This morning, I shared with them the Secret of the Pencils - that they really are WATERCOLOR pencils. With them, you can achieve a watercolor painted look by brushing over your drawing with a lightly dampened pencil. Oh, my! The lightbulbs went on! "So that's how their pictures look all painterly!" exclaimed the six year old. We discussed the most frequently used different tools - pens, pencils, watercolors, colored pencils, and watercolor pencils.
So, for about 45 minutes this morning, we sat together on the living room floor drawing/painting butterflies and flowers from our field guide. (Did I mention that we woke up to a fresh, 4-5 inch layer of snow this morning?)
I have planned this week a trip to our favorite arts/crafts supply store to purchase 4 sketchbooks and a few decent paintbrushes. I've been looking online at purchasing some good quality colored pencils, and a set of watercolor paints because I think I can get better prices online.

My goal is to have at least one entry a week - that would be 4 per month. Then we could look back on an entire year of seasons and see how our entries have progressed. This compliments my decision to Celebrate a Year of Abundance. By observing more carefully the abundant, beautiful creation God has given us here on the abundance of land He has given us (5 acres) and by recording it into a nature journal, I hope to foster in my heart (and my children's) more gratitude, more worship, more joy towards my Saviour.

Here is the marvelous abundance of books I am delighted to call our own that pertain to the subject of nature study/keeping a nature journal.

1. Wild Days; Creating Discovery Journals by Karen Skidmore Rackliffe - a how-to book discussing the Charlotte Mason approach to nature notebooks by an author who homeschools her 7 children. Very practical suggestions for families beginning the joy of keeping a nature study journal.

2. In and Out of the Garden by Sara Midda - an inspirational example- " lore painted in minute, jewel-like detail...Every page, including the text, has been hand painted...Dip into it for recipes, poems, proverbs, and garden thoughts..." (quote from dustjacket)

3. The County Diary of an Edwardian Lady by Edith Holden - an outstanding inspirational example of a nature journal kept over the course of a year, including magnificent watercolor paintings, poetry, folklore, and journaling. My favorite - incredibly inspiring. I want another copy to frame individual pages. Eventually, each of my children will own their own copy.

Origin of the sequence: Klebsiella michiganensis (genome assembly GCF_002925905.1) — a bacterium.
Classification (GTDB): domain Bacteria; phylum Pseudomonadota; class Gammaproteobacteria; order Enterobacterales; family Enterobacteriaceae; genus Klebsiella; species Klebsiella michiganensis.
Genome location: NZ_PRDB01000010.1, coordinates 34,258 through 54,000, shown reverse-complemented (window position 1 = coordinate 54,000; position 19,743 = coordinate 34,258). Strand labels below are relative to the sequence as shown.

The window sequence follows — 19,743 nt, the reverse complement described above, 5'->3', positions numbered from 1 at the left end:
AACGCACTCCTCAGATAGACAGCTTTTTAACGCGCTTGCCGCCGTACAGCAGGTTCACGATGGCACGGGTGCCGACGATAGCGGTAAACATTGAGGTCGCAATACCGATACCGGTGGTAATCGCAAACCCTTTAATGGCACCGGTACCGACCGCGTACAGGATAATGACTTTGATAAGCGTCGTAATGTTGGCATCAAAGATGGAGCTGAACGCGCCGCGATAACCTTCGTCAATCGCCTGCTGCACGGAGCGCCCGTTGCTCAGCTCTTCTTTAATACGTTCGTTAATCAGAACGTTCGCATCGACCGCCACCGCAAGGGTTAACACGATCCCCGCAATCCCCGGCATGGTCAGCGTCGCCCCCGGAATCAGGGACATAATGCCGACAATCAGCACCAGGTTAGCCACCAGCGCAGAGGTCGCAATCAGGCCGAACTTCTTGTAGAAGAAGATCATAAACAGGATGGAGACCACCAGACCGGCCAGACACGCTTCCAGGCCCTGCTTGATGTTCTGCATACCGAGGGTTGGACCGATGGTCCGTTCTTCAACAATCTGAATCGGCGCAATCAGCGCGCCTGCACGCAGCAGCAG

4. Sunflower Houses by Sharon Lovejoy (What a delicious last name, btw!) - an inspirational example - "A fetching primer on gardening for children, chockablock with botanical lore.." (quote by The Smithsonian) Illustrated throughout with the author's own simple and beautiful watercolors.

5. Pocketful of Pinecones by Karen Andreola - a how-to AND inspirational example - "..a teacher's guide to nature study cleverly disguised as a heartwarming story written in the form of a mother's diary. Woven into the story are more than 50 examples of what to look for on a nature walk, Latin names for the living things observed by the characters, study questions, nature poems and verses," and lovely illustrations. (Quote from back cover)

6. Keeping a Nature Journal by Clare Walker Leslie - a how-to AND inspirational example - "using the simple techniques in this book, anyone can learn how to start and keep and ongoing nature journal. Along the way you'll develop skills in observing, sketching, appreciating, and writing about life's beauty and mysteries." (Quote from back cover) - I like this one for it's how-to information, sketching exercises, and suggestions of what to include in a journal.

7. Mary Anne's Garden by Mary Anne McLean - an inspirational example - I'm shocked that Amazon does not contain really any info on this book - ?!?! - copyright 1987 - "From first bud to last bloom, all manner of growth is faithfully recorded in these poetic drawings. (70 full color pastel and 28 black and white drawings)" Included are her own handwritten "marginal notes, ideas born of the moment- part self-discovery, occasional ruminations on our role in nature, or whimsy." (quote from dustjacket)

Tuesday, March 06, 2007

Celebrating a Year of Abundance

Funny how reading something someone else has written suddenly puts actual words to the thoughts that have been resonating around in your head.

Sallie over at A Gracious Home has written a little about Celebrating a Year of Abundance. (You have to scroll waaaaay down to read her entries plus there are links to others who are discussing the same thing.)
As you may have guessed, I’ve decided to do my own little focus on Celebrating a Year of Abundance. I’ll be sharing some posts in the spirit of the old quote,

“Use it up,
wear it out,
make it do,
or do without.”

With minimal brainstorming, these are some ways I plan to focus on the abundance I’ve been blessed with:

1. Listing my blessings - the abundance the Lord has given me
2. Enjoying, appreciating, and using what I already have
3. Remembering what others do NOT have
4. Sharing my abundance
5. Being a good steward of/not wasting my abundance
6. Exploring what the Bible has to say about abundance